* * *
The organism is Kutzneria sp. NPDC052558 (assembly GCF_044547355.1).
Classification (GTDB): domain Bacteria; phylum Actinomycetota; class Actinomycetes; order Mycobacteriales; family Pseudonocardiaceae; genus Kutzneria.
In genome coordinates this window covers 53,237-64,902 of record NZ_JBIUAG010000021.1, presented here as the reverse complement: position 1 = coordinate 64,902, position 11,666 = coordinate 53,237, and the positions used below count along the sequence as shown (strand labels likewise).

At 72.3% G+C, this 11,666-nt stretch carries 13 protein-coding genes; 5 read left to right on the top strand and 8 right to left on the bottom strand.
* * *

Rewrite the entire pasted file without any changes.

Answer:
The organism is Kutzneria sp. NPDC052558 (assembly GCF_044547355.1).
Classification (GTDB): domain Bacteria; phylum Actinomycetota; class Actinomycetes; order Mycobacteriales; family Pseudonocardiaceae; genus Kutzneria.
In genome coordinates this window covers 53,237-64,902 of record NZ_JBIUAG010000021.1, presented here as the reverse complement: position 1 = coordinate 64,902, position 11,666 = coordinate 53,237, and the positions used below count along the sequence as shown (strand labels likewise).

At 72.3% G+C, this 11,666-nt stretch carries 13 protein-coding genes; 5 read left to right on the top strand and 8 right to left on the bottom strand.